• 08.06.2012 at 1:37 pm

      I hear what you’re saying Jay–and I agree that mistakes are a natural part of any endeavor and should be forgiven, to some extent, but the distinction here isn’t just about magnitude. A colossal mistake could create a “failure” of an event, but it’s still a mistake. You knew better, but you blew it. You took all 2,000 of your attendees to a fabulous event on one of the Boston Harbor Islands, and neglected to book a return ferry ride. People will call that event a failure (if they ever get off the island!!), but it’s not like you didn’t KNOW that you needed to get a boat to take people back to shore. You just blew it.

      Similarly, failures don’t have to be all encompassing. You could try an event blog for an association that hasn’t done much social media. It may fall flat and basically be ignored. It didn’t work, but it didn’t take down the whole meeting or anything. The distinction is that failures are more connected to experimentation, innovation, and learning, where mistakes are more about quality and execution.

  2. 13.06.2012 at 9:21 am

    Sorry Jamie, but I’m not convinced. It sounds like a painfully thin slicing of a much thicker issue. Everyone makes mistakes, and it is easier to make mistakes today than ever before considering the increasing novelty and breakneck pace of our work. Some mistakes are simple oversights, some are errors in judgment and some are decisions to try new things that don’t work out. Some mistakes are quite understandable, some are more complicated to explain and others may be head-scratchers. The bottom line is that mistakes will continue to happen even more frequently in the years ahead, and the key question is how we handle them personally and organizationally.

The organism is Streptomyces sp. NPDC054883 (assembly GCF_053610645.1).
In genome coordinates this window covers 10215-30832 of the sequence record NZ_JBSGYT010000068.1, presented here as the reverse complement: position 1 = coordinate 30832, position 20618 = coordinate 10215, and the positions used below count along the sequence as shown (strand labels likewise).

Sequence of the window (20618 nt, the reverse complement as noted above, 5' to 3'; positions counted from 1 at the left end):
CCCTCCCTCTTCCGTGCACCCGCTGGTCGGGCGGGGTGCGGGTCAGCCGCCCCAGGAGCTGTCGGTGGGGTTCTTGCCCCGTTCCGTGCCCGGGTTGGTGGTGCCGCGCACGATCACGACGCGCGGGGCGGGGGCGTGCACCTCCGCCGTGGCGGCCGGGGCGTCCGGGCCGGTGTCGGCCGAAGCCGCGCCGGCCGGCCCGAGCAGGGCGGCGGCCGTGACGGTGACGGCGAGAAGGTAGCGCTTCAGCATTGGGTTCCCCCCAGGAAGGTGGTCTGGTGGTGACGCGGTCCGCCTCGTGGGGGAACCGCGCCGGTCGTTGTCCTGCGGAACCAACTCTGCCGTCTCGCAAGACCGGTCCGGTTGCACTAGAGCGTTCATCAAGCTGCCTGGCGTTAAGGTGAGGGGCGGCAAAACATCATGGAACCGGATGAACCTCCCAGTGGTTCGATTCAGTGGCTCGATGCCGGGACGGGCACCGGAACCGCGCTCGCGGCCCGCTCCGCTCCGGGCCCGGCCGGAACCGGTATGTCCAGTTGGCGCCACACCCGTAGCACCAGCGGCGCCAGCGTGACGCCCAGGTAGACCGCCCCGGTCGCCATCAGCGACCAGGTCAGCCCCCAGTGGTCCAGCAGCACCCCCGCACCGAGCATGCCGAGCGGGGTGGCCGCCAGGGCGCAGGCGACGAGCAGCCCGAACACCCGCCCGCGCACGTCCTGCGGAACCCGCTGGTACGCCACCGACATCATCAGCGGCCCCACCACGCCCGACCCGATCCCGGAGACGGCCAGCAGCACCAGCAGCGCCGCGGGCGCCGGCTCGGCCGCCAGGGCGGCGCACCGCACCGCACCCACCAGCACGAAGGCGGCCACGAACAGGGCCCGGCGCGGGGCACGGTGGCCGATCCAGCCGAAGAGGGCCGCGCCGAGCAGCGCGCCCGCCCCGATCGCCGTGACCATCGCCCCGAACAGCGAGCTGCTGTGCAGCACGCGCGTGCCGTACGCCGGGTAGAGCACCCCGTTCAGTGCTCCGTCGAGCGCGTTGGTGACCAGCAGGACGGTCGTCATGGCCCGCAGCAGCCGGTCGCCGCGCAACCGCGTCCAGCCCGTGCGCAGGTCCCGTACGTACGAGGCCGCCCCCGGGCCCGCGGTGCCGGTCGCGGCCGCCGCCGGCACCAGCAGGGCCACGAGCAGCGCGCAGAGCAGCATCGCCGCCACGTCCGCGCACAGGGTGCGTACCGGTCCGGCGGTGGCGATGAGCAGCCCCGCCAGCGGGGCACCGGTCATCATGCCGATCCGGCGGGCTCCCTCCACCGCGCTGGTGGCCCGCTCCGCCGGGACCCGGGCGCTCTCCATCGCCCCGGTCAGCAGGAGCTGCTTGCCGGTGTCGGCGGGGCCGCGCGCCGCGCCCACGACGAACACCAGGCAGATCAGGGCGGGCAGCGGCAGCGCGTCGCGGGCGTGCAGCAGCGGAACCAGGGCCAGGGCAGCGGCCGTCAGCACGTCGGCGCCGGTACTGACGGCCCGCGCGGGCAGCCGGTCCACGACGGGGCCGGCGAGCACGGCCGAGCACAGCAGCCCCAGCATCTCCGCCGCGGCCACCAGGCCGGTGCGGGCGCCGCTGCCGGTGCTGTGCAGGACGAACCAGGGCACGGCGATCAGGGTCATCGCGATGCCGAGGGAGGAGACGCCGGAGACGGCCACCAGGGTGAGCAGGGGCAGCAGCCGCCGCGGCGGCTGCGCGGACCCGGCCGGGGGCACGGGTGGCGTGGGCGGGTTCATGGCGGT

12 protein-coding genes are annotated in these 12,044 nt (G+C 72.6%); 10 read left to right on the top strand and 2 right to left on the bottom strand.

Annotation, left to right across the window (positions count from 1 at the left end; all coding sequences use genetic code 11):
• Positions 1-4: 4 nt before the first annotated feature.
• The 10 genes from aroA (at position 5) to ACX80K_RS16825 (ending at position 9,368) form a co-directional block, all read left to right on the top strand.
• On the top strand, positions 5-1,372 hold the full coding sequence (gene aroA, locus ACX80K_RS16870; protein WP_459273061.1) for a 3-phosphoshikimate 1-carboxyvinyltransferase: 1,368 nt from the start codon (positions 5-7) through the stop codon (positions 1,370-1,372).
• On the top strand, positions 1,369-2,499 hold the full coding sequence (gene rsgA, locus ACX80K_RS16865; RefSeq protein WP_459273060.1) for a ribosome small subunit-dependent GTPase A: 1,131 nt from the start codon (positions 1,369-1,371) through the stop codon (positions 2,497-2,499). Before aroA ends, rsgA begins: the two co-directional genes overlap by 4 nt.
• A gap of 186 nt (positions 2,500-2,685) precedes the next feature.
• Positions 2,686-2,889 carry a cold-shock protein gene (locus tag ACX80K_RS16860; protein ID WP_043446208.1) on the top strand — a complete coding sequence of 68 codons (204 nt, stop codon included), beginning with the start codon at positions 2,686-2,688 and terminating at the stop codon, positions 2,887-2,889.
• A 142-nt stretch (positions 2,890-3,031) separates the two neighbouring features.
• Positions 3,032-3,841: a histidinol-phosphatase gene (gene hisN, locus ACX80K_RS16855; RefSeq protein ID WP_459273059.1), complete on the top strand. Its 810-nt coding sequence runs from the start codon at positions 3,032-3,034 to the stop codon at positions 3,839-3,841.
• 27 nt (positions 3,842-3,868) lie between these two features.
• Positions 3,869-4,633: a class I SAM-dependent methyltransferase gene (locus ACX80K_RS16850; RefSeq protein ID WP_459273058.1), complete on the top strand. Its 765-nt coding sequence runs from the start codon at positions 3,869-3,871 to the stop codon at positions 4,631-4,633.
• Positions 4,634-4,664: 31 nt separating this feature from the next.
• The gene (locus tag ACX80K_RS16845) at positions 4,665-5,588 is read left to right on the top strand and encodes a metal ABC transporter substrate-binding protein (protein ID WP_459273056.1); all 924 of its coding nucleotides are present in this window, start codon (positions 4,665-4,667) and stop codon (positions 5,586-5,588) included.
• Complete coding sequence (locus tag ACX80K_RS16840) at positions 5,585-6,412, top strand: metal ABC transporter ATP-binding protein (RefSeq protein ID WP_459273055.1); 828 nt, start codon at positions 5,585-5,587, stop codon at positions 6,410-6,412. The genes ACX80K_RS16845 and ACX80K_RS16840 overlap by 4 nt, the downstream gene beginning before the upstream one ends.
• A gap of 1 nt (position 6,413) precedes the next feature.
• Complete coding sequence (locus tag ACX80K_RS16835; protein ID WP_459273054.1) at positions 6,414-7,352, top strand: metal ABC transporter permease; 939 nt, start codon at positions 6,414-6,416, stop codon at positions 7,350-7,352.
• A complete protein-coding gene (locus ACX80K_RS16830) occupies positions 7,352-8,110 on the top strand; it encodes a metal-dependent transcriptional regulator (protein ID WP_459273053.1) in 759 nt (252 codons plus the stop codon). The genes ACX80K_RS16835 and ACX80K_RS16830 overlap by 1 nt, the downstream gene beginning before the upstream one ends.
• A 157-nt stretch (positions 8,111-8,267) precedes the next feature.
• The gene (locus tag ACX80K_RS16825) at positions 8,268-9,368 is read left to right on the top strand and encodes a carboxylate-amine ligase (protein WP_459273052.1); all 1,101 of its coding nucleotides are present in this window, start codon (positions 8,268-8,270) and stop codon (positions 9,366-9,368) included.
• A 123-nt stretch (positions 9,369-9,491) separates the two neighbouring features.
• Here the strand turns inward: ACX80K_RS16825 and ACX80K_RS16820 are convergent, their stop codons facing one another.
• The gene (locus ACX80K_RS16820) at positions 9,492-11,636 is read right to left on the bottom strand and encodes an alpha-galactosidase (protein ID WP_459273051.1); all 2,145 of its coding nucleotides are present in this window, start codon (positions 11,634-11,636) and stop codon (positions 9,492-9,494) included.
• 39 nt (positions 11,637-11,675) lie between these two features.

Failure is an individual and organizational mindset, and it is a choice. An organization can choose to view its mistakes as a form of human dysfunction, or it can choose to view them as a necessary condition for, as well as an invitation to, systemic learning and the building of new capacity. When an organization adopts the former mindset, it treats the people as the culprits and punishes them without seeking to understand how undiscussable problems and unintended consequences contribute to mistakes. Perhaps the person who missed the typo in the brochure did so because he is reviewing way too many documents and cannot meet a zero tolerance standard without help. Perhaps the person who didn’t book the return ferry misunderstood what her colleague meant by, “I’ll handle it.”

    Organizations that innovate through experimentation are choosing to accept the certainty of more and bigger mistakes being made, as well as the reality that outsiders will perceive more and bigger mistakes as failure. But inside the organization, the only failure that matters in the long run is the failure to really learn from the old mistakes so finite resources can be more wisely applied to making new ones in the name of radical value creation.